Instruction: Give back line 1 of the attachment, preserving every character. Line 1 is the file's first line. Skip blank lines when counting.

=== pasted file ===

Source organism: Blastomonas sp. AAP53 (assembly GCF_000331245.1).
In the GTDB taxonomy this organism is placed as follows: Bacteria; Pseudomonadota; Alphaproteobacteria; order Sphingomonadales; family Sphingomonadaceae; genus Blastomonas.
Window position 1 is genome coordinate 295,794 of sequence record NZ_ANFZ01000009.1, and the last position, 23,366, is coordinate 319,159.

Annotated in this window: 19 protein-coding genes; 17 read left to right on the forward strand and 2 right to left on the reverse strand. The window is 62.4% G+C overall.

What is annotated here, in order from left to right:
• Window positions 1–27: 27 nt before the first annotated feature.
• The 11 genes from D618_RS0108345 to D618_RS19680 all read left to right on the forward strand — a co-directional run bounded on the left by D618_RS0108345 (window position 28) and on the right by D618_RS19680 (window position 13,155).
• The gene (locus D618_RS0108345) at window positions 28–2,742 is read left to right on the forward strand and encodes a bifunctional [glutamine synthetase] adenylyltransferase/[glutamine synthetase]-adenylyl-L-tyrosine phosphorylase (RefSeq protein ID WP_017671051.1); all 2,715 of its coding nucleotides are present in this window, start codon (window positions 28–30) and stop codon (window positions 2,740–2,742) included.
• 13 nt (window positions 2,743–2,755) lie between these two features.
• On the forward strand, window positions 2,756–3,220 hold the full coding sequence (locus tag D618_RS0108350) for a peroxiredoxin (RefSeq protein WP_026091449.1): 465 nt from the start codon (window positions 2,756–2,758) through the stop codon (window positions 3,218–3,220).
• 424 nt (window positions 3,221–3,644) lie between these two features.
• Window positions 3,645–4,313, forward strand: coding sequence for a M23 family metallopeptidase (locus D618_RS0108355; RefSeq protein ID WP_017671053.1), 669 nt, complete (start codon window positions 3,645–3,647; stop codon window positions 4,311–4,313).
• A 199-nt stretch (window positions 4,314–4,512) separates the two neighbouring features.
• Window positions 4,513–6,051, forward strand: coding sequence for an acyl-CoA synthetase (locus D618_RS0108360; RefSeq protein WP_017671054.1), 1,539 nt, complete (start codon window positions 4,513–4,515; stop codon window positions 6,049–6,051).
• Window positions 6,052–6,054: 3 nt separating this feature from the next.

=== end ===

Source organism: Blastomonas sp. AAP53 (assembly GCF_000331245.1).